Papa John Schnatter Resigns Despite Creating Enormous Wealth

In lieu of ejection by the Board of Director, Papa John’s CEO John Schnatter has chosen to step down from his management at the company that he founded by opening up a pizza business in a spare space in his father’s restaurant. From his own work ethic, he created a business that is worth over $2 billion.

As a wealth creator, I don’t think you could find 1,000 individuals in the past century that had a greater impact than he did. Schnatter’s secret to pizza wealth creation consisted of the following: (1)  perpetual price hikes that were just a little bit higher than the rate of inflation, which he sustained perpetually until Domino’s decided to become the low-cost market participating and forced the other national chains to compete; (2) a fanatical focus on “order bundling”, or the recognition that a lot of money can be made when you can regularly induce customers to not only order pizza but soda and a side as well; and (3) a regular, systematic rollout of new store locations to augment the profit growth.

When your existing stores sell 3-5% more stuff each year, the price of that stuff also rises 4%, and you roll out an additional 3-8% in new locations, the components combine to give investors double-digit growth. Since its founding, Papa John’s has grown at about 18% per year. Since 2003, earnings per share have increased from $0.51 to approximately $2.75 today. By these accounts, Schnatter’s skills as an entrepreneur are highly praise-worthy.

Yet, as seems to be ever more prevalent these days, politics and recency bias have shown their fangs. The combination of Schnatter’s criticism of the NFL player protests, coupled with the stock’s decline in price over 30% in the past year, have precipitated his exit.

Schnatter is not receiving a fair, holistic evaluation from his critics.

Regarding the criticism for the stock price declining 30%, that is a function of stock market participants correcting for their excessive enthusiasm for the stock earlier in the year. When it was trading at $90 per share, and earning only $2.55 in profits, the valuation was 35x earnings. With non-cyclical companies, it is necessary to receive a string of 13% annual earnings increases to justify that.

Otherwise, there is a reversion towards the 20x earnings range. The P/E compression when a business transitions from 35x earnings to 20x earnings requires the stock price to fall 42%, absent other considerations. In Papa John’s case, the “other considerations” is earnings growth, and because Papa John’s continues to grow profits, the price of the stock only fell by 30% rather than a more expected 42%.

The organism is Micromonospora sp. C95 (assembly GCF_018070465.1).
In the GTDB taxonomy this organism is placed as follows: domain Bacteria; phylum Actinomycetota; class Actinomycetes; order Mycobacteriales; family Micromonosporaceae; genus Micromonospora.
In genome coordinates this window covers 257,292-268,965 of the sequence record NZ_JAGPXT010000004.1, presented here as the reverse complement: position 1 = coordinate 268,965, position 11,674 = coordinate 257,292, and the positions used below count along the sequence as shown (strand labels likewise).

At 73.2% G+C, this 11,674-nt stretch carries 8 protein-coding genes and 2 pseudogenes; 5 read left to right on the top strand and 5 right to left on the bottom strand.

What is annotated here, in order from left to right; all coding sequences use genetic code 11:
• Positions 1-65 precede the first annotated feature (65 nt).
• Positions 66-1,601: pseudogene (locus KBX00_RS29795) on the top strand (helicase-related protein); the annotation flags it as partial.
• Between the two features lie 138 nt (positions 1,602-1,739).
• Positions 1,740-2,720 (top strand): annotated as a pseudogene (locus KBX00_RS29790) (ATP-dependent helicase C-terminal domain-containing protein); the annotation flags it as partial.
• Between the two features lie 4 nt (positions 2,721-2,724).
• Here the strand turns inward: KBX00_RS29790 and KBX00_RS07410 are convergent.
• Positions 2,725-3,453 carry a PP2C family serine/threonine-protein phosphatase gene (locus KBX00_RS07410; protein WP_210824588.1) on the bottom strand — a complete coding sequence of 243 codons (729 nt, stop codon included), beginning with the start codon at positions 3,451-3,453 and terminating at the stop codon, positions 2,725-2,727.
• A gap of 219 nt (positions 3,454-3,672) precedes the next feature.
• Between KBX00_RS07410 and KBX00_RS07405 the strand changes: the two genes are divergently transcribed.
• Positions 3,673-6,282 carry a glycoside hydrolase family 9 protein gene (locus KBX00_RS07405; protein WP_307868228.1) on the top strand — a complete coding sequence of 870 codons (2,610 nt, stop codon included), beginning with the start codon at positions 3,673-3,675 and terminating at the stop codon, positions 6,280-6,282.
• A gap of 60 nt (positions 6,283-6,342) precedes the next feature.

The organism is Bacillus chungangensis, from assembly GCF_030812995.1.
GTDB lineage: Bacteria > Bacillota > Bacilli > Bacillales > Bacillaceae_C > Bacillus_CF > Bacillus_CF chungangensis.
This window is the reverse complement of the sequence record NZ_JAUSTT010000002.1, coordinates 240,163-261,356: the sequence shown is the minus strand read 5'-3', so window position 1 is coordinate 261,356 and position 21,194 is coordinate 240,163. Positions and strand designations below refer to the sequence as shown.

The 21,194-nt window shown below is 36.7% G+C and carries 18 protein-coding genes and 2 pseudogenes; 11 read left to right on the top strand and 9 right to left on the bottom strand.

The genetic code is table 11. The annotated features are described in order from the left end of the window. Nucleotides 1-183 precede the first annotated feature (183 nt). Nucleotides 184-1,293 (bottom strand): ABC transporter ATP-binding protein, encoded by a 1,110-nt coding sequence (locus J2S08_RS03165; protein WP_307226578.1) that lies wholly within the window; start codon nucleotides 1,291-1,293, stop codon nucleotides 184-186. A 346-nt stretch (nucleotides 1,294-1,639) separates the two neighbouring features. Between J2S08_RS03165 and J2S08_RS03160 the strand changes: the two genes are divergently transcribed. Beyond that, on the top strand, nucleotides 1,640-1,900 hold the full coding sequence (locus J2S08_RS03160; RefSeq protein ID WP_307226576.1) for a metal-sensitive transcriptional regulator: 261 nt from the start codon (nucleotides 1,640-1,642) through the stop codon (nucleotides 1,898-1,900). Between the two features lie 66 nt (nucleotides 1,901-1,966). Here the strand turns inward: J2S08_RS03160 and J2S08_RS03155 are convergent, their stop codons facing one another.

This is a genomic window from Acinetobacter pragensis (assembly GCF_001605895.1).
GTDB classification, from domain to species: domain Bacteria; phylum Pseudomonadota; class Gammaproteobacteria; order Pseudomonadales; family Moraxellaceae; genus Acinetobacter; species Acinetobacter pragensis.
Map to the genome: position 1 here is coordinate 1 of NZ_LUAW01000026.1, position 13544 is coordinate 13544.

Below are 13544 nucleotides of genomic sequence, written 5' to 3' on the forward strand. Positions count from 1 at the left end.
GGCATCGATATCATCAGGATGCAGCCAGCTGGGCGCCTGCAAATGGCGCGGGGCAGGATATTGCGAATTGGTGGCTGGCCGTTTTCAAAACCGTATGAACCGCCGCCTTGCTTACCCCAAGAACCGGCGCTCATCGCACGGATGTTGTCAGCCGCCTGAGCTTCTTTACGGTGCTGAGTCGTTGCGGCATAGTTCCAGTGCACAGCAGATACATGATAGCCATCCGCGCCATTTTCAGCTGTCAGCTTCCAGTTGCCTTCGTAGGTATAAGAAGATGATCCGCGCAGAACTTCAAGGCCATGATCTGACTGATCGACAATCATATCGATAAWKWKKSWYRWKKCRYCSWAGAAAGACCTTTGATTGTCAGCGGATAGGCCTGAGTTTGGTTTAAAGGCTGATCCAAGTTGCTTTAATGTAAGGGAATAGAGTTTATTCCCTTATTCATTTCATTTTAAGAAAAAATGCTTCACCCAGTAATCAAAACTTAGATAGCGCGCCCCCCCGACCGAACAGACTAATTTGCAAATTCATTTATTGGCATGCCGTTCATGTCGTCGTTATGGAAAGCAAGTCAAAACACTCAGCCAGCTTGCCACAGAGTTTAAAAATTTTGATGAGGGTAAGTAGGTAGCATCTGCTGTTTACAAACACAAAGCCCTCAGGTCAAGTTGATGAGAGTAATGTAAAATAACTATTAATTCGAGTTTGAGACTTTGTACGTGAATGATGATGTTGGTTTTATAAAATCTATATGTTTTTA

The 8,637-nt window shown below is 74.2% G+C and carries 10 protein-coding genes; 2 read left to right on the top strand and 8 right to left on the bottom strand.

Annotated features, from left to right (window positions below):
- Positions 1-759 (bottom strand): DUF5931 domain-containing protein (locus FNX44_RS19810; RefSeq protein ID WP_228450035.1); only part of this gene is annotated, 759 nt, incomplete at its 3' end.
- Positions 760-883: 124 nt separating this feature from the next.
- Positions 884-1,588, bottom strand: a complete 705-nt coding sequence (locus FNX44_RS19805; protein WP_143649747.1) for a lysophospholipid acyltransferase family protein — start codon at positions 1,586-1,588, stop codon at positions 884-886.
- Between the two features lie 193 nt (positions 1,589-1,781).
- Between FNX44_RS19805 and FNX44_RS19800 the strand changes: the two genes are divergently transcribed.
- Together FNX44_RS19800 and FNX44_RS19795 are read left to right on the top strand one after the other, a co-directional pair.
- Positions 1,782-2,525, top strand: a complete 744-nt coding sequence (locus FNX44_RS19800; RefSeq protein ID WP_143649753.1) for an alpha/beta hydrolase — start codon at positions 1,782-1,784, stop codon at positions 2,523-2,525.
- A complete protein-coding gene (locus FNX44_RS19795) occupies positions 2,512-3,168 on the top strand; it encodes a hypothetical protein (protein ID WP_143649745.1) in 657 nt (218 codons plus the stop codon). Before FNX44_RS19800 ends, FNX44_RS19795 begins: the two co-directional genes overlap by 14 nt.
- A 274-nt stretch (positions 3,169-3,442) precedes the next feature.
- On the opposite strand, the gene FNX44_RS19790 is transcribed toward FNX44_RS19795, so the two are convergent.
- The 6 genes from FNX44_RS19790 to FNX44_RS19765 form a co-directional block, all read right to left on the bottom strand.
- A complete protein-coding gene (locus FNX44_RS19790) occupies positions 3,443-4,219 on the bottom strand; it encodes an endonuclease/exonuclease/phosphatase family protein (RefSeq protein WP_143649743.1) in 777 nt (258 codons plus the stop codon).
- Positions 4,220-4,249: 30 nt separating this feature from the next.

Expressing any kind of dissatisfaction with Schnatter for this stock price performance is like attending a basketball game where Kevin Durant puts up 35 points, and then consider him to be an underperforming athlete when he “only” puts up 20 points per game the rest of the season. The problem isn’t with Durant–it’s with the incorrect expectations you developed.

Schnatter deserves a better send off. Papa John’s stock has grown by double-digits in fourteen of the past seventeen years. Every dollar invested in the stock back in 2003 is worth $5.50 today. The S&P 500 wouldn’t have even turned your dollar into $2.75.

Between 2014 and 2016, Papa John’s stock rose wildly from $37 to $90. It shouldn’t only risen to $50 during the 2015 to 2016 time frame. It is curious how the sequence of return alters our perceptions. If Papa John’s had risen gradually from $37 in 2014 to $59 today, people would be satisfied with the 59% gain over the course of four years–that’s 12.3% annual compounding.

But, instead, Papa John’s rose from $37 to $90 and then fall to $59, and therefore, Schnatter is somehow to blame. He’s essentially being penalized for the irrationality of others. He didn’t overbid the stock. He didn’t tell you to pay 35x earnings. He kept the business growing at one of the highest sustained rates in the history of corporate America, but the stock price decline and the wrong side of politics has caused to discard his almost four decade stretch of operational excellence. Human nature, and groupthink, have taken an unwarranted bite into his legacy.